My wife was the one who urged me back to church. With a background as a radio news anchor, she signed me up to be a lector. I resisted at first, but wanting to raise our young boys in the Church, I hesitantly agreed. In college, I performed oral interpretation (Reader’s Theatre) and learned to be mindful of the author’s intent. From Shakespeare to O. Henry, I was able to nail it because I understood what the author was trying to convey and infused this into my reading. Little did I know at the time that God was shaping me to be his Voice someday. As a lector, I began to attend Mass regularly.
In Vatican II's Dei Verbum, it says, “the Father who is in heaven meets His children with great love and speaks with them” in the sacred books. As I interpreted the Word and listened to others read the Word, I started to see my life differently and hear God’s call to true conversion. Over time, my eyes were opened to the Power of God as seen through the resurrection of the living Christ. I began to recognize the presence of Christ in His Word, “for it is He Himself who speaks when the holy Scriptures are read in church” (Sacrosanctum Concilium, 7)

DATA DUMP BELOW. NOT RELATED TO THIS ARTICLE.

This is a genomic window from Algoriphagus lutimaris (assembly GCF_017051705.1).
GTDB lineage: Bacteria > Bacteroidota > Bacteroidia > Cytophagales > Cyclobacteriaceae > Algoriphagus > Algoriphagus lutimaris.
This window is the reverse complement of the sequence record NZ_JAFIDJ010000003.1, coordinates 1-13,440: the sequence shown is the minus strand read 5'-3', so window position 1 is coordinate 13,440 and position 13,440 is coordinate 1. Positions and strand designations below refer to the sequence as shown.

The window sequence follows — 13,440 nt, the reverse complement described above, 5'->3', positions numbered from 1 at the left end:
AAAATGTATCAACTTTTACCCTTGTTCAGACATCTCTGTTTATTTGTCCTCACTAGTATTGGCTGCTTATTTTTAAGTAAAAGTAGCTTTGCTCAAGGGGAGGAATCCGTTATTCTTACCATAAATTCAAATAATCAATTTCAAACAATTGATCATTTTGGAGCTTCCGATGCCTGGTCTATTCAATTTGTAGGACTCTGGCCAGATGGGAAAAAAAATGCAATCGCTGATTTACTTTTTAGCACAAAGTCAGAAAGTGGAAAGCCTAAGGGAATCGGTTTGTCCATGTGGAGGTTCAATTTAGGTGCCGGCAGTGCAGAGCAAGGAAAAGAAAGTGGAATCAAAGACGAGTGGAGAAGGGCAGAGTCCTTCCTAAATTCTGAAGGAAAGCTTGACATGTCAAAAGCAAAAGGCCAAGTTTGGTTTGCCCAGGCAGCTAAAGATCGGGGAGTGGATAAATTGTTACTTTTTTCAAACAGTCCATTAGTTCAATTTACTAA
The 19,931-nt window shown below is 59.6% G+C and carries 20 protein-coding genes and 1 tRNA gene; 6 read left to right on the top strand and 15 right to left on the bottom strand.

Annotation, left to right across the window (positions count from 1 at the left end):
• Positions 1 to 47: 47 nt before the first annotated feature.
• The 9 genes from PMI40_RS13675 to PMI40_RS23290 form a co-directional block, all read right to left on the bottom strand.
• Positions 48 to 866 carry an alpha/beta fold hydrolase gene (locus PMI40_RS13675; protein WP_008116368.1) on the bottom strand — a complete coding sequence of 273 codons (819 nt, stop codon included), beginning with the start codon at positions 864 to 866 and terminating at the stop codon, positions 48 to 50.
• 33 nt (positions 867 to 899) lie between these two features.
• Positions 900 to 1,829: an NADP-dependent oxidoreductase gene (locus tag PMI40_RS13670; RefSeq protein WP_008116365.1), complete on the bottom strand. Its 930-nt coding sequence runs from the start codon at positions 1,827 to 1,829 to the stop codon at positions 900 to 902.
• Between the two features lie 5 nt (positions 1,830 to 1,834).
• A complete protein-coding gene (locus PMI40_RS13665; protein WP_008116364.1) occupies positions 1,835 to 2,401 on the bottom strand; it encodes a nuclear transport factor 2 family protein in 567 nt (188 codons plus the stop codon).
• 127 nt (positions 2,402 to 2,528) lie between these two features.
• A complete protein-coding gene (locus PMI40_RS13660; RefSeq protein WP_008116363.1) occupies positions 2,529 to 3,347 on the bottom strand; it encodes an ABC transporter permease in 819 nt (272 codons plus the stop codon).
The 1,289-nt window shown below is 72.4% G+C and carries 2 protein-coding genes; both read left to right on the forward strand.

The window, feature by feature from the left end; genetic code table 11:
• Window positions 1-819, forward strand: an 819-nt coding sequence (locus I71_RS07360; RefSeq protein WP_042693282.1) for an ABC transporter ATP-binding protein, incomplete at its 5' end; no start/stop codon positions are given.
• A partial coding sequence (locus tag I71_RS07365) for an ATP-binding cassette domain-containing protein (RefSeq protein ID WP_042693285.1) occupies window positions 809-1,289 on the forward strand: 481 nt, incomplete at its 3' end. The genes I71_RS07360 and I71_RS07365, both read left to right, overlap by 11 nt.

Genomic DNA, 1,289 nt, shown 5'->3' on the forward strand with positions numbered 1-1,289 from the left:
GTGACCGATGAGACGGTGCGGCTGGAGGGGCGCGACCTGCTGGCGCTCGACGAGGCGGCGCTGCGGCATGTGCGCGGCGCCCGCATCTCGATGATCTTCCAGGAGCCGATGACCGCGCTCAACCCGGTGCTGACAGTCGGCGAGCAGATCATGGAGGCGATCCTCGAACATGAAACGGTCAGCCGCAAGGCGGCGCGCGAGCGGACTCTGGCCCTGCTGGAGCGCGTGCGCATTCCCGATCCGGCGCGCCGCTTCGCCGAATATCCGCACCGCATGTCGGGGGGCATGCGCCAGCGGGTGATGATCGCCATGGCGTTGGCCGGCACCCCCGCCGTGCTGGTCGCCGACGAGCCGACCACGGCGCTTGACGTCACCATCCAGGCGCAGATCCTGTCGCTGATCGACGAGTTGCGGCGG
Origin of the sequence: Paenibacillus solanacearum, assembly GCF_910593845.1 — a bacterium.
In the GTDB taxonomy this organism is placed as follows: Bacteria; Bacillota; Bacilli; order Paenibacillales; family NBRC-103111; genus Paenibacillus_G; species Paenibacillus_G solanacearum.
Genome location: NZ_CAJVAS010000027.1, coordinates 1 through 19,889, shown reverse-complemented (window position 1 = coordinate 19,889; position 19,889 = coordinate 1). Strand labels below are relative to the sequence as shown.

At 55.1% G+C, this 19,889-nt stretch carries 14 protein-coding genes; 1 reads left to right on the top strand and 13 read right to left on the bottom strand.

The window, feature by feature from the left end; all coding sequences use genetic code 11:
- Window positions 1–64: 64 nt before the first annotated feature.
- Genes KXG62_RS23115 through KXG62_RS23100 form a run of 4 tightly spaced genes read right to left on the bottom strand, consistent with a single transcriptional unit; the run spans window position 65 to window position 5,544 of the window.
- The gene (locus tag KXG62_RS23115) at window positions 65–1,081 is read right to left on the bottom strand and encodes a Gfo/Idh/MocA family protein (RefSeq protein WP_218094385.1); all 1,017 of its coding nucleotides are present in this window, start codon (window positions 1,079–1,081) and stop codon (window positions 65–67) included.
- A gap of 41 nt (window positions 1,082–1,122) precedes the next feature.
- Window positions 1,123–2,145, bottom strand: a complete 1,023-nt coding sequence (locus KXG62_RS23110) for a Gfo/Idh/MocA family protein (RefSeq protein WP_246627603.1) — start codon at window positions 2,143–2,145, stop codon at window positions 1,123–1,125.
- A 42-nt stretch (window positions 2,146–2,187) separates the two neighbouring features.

As I ponder the state of the Catholic faith and where it is thriving in the world today, it is in the poorest of nations. The power of Christ’s vision accurately predicted in the Beatitudes two thousand years ago is what is living out and thriving in the Catholic Church today. “Theirs is the kingdom of God.”
Our times are experiencing a cataclysmic shift. Wealth and greed that has driven the past nearly 30 years has run us off the cliff of prosperity. We all may experience being poor in our lifetimes. The 401K we were so proud of and the home equity we were so eager to tap are vanishing before our very eyes. Wealth was an illusion. The god of money worshipped for years by so many has become a lifeless, empty god.